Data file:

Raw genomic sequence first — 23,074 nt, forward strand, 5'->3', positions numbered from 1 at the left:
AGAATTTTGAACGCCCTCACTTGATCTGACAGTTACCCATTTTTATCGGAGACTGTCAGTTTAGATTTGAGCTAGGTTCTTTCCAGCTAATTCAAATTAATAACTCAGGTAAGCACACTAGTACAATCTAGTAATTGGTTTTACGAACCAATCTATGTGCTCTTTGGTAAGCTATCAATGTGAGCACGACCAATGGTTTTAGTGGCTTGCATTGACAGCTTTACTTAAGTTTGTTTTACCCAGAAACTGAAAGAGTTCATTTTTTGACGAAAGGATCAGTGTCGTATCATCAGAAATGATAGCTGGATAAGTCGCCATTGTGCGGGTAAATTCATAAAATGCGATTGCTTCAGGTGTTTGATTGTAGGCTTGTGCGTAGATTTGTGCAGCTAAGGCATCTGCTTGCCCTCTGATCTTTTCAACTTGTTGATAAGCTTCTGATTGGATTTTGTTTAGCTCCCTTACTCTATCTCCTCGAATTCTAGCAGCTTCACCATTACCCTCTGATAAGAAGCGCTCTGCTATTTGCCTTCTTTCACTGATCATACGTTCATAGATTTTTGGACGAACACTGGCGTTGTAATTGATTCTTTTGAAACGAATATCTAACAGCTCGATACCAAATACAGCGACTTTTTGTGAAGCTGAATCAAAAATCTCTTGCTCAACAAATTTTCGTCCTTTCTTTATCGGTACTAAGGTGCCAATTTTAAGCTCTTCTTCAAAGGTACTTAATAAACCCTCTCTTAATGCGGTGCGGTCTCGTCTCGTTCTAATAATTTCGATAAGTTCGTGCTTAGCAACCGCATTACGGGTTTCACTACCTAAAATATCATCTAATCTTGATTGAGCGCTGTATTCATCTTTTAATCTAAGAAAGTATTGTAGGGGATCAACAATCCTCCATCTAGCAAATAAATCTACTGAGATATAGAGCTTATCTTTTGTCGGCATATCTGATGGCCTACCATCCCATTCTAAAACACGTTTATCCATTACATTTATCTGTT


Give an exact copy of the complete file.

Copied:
Raw genomic sequence first — 23,074 nt, forward strand, 5'->3', positions numbered from 1 at the left:
AGAATTTTGAACGCCCTCACTTGATCTGACAGTTACCCATTTTTATCGGAGACTGTCAGTTTAGATTTGAGCTAGGTTCTTTCCAGCTAATTCAAATTAATAACTCAGGTAAGCACACTAGTACAATCTAGTAATTGGTTTTACGAACCAATCTATGTGCTCTTTGGTAAGCTATCAATGTGAGCACGACCAATGGTTTTAGTGGCTTGCATTGACAGCTTTACTTAAGTTTGTTTTACCCAGAAACTGAAAGAGTTCATTTTTTGACGAAAGGATCAGTGTCGTATCATCAGAAATGATAGCTGGATAAGTCGCCATTGTGCGGGTAAATTCATAAAATGCGATTGCTTCAGGTGTTTGATTGTAGGCTTGTGCGTAGATTTGTGCAGCTAAGGCATCTGCTTGCCCTCTGATCTTTTCAACTTGTTGATAAGCTTCTGATTGGATTTTGTTTAGCTCCCTTACTCTATCTCCTCGAATTCTAGCAGCTTCACCATTACCCTCTGATAAGAAGCGCTCTGCTATTTGCCTTCTTTCACTGATCATACGTTCATAGATTTTTGGACGAACACTGGCGTTGTAATTGATTCTTTTGAAACGAATATCTAACAGCTCGATACCAAATACAGCGACTTTTTGTGAAGCTGAATCAAAAATCTCTTGCTCAACAAATTTTCGTCCTTTCTTTATCGGTACTAAGGTGCCAATTTTAAGCTCTTCTTCAAAGGTACTTAATAAACCCTCTCTTAATGCGGTGCGGTCTCGTCTCGTTCTAATAATTTCGATAAGTTCGTGCTTAGCAACCGCATTACGGGTTTCACTACCTAAAATATCATCTAATCTTGATTGAGCGCTGTATTCATCTTTTAATCTAAGAAAGTATTGTAGGGGATCAACAATCCTCCATCTAGCAAATAAATCTACTGAGATATAGAGCTTATCTTTTGTCGGCATATCTGATGGCCTACCATCCCATTCTAAAACACGTTTATCCATTACATTTATCTGTT